Will the world finally see a Donald Trump mug shot? And if so, what will be its significance?
Those are some of the questions being asked in light of the fact that the former president is looking at a potential indictment in Georgia’s Fulton County over his efforts to overturn the 2020 election results.
Unlike the situation with Trump’s three previous indictments this past year and the arraignments that followed, there are indications a mug shot will be taken this time if the case proceeds. Fulton County Sheriff Pat Labat has told media outlets that his office will follow its standard operating procedure, which includes having a picture.
“Unless somebody tells me differently, we are following our normal practices, and so it doesn’t matter your status, we’ll have a mug shot ready for you,” Labat said in a recent interview with Atlanta television station WSB-TV.
When the former president was facing his first arraignment, which took place in New York, for his role in a hush-money payment to porn star Stormy Daniels, the possibility of a Trump mug shot had media watchers saying it could turn into a defining image of the 21st century.
Craig Agranoff, a Florida-based marketing executive, told MarketWatch earlier this year that the image would represent “the cultural icon of our time.”
But now that Trump has been thrice indicted, a potential mug shot off a fourth indictment doesn’t carry quite the same weight, experts say.
“It’s lost a little of its punch,” said Peter W. Cross, a former newspaper photo director turned freelance photographer.
Not that Cross doesn’t expect such a photo to be widely distributed and make its way to the front pages of newspapers across the globe. “It will still be the most famous mug shot in the world,” he added.
Part of what gives a potential mug shot such significance, experts argue, is that it can have meaning for both sides of the Trump universe — meaning those who are pro-Trump and anti-Trump alike.
“It’s going to be a reminder of a time when he was in power to those who support him. It will be a symbol of his downfall to those who oppose him,” Agranoff told MarketWatch this week.
Trump himself may try to capitalize on a mug shot if he’s indeed indicted in Georgia and a photo is taken. He’s already used his previous indictments as a way to rally his supporters for his 2024 presidential bid. In fact, his campaign sold T-shirts — at $36 a pop — with a faux mug shot after his first indictment.
Technically, a mug shot serves the practical purpose of putting a face to a name, so if someone who is booked for a crime skips a court date, there’s a way to find and identify the person, explains Michelle Suskauer, a Florida-based criminal-defense attorney with Dimond, Kaplan & Rothstein and former president of the Florida Bar.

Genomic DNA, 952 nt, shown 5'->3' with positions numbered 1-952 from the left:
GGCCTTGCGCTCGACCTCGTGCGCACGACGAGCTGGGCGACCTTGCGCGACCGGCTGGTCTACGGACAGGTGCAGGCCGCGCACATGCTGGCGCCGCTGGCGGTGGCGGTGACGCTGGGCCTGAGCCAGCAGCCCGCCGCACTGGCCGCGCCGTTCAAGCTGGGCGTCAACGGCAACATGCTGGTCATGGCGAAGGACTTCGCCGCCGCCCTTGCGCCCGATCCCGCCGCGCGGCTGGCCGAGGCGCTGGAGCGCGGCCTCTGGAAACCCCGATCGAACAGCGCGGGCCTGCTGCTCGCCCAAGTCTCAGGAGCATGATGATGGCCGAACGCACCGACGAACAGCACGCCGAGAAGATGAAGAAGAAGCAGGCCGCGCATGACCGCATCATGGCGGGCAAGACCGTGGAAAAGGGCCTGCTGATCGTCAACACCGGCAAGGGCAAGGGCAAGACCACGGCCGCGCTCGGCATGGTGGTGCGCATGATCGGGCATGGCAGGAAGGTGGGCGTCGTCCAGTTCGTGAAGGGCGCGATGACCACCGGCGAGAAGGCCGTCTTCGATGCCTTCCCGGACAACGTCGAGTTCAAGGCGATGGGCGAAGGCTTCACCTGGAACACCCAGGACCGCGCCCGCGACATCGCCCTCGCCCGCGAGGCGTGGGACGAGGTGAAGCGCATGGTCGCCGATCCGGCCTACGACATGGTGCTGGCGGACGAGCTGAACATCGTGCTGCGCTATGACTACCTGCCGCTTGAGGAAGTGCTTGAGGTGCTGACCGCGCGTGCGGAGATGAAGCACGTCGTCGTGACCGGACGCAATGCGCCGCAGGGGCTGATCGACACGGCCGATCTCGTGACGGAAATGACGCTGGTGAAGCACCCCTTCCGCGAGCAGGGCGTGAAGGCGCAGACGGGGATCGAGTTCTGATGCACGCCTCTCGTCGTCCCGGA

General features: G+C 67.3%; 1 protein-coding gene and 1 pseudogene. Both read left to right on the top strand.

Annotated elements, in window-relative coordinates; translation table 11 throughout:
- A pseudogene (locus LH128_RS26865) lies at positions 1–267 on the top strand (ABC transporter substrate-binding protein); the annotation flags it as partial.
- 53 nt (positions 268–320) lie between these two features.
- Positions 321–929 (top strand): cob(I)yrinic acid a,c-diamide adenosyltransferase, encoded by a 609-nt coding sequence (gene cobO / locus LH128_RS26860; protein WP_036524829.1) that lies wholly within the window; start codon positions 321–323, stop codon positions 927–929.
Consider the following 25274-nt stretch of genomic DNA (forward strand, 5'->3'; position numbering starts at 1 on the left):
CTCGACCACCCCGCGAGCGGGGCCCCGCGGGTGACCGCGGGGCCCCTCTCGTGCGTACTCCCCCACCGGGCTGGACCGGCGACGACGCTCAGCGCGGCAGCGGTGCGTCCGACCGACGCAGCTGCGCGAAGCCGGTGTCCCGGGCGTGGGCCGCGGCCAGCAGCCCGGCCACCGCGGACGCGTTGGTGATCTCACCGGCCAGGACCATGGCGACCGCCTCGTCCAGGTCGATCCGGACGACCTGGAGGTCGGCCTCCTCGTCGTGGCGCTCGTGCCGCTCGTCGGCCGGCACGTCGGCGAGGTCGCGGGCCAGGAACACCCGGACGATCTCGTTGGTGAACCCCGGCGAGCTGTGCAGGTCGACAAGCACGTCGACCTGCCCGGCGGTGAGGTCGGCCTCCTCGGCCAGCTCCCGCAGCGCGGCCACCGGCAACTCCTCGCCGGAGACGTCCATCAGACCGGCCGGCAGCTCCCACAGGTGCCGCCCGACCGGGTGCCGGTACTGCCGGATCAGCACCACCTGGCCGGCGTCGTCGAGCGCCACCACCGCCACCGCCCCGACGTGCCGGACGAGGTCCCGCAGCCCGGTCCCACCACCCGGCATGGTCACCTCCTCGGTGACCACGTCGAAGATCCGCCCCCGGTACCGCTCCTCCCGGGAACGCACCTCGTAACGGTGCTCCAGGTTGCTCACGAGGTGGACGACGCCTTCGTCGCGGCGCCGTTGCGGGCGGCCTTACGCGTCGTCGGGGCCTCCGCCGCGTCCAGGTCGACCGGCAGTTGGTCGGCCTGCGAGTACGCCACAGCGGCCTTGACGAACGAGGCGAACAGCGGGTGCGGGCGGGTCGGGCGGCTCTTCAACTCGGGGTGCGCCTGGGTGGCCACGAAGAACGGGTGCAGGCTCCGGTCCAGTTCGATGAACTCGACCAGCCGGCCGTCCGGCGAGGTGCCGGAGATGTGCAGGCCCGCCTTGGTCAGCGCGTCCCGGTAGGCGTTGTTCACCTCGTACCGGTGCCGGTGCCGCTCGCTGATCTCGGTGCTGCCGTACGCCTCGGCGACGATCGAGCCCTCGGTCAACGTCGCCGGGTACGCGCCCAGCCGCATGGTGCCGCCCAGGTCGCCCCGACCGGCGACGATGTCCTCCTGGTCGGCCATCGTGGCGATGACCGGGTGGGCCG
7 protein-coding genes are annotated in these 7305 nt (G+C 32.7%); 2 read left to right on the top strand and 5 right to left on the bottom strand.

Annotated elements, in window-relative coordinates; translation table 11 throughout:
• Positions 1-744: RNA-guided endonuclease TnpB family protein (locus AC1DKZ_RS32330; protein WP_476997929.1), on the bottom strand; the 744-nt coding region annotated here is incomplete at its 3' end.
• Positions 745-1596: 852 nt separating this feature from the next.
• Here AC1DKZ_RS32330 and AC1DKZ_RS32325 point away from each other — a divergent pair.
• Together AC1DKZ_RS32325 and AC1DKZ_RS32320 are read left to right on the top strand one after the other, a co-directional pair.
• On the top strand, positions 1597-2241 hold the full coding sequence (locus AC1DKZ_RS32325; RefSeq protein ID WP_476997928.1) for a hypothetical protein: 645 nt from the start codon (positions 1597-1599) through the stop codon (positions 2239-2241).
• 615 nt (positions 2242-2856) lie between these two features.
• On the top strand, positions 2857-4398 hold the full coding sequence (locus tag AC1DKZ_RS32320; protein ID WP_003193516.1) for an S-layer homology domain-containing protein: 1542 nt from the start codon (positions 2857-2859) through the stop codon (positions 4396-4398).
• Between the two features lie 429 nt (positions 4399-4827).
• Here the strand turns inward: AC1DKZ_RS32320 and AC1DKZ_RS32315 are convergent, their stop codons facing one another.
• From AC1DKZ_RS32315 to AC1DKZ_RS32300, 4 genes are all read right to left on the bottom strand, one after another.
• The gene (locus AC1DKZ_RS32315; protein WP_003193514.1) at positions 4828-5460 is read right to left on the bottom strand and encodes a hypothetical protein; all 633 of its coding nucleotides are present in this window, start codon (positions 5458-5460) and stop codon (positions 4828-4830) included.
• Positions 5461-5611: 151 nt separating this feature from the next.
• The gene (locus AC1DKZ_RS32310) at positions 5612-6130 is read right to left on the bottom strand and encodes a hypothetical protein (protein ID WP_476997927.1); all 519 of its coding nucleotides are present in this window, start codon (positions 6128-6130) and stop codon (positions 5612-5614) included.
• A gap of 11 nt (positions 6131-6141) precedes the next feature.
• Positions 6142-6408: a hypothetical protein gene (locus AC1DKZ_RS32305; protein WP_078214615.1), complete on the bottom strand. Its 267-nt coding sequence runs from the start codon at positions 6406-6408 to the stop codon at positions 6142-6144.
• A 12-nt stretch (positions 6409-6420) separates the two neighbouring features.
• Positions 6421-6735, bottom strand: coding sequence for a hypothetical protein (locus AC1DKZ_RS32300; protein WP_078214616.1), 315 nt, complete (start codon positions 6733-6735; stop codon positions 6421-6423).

But in Trump’s case, his image is so well-known, a mug shot isn’t really necessary, Suskauer said: “He’s one of the most recognizable persons, if not the most recognizable person, on the planet.”
At the same time, Suskauer said, it’s up to every jurisdiction as to how to handle the matter. She said the Fulton County sheriff is perhaps trying to make the point that even a former president must be treated like every other criminal defendant — in effect, no one is above have their mug shot taken.
A spokesperson for the Fulton County sheriff’s office said Labat was not available for comment.
Still, how iconic a Trump mug shot becomes — again, presuming it’s taken and made available — may depend on another key factor, according to Robert J. Thompson, director of Syracuse University’s Bleier Center for Television and Popular Culture. Thompson told MarketWatch that it’s all about how it “delivers in its mug shot–ness.”
By their very nature, mug shots are supposed to be nondescript — they’re not magazine-worthy portraits but identification photos, similar in that sense to the picture on a person’s driver’s license.
But mug shots differ from a DMV photo in that they’re taken during times of distress, to say the least. The result can be something far less than flattering. Thompson points to the bizarre 2002 mug shot of actor Nick Nolte, following his arrest on a DUI charge, as the classic example. If Trump’s photo is similarly unflattering in any way, Thompson said it could make the image all the more iconic.
In any case, Thompson doesn’t think the fact that Trump has already gone through three indictments will affect the interest in a potential mug shot from the Georgia case should that indictment become a reality.
“The indictments themselves are becoming commonplace, but this would be something new for this one. It might be even more breathlessly covered since the previous indictments never delivered on this front,” Thompson said.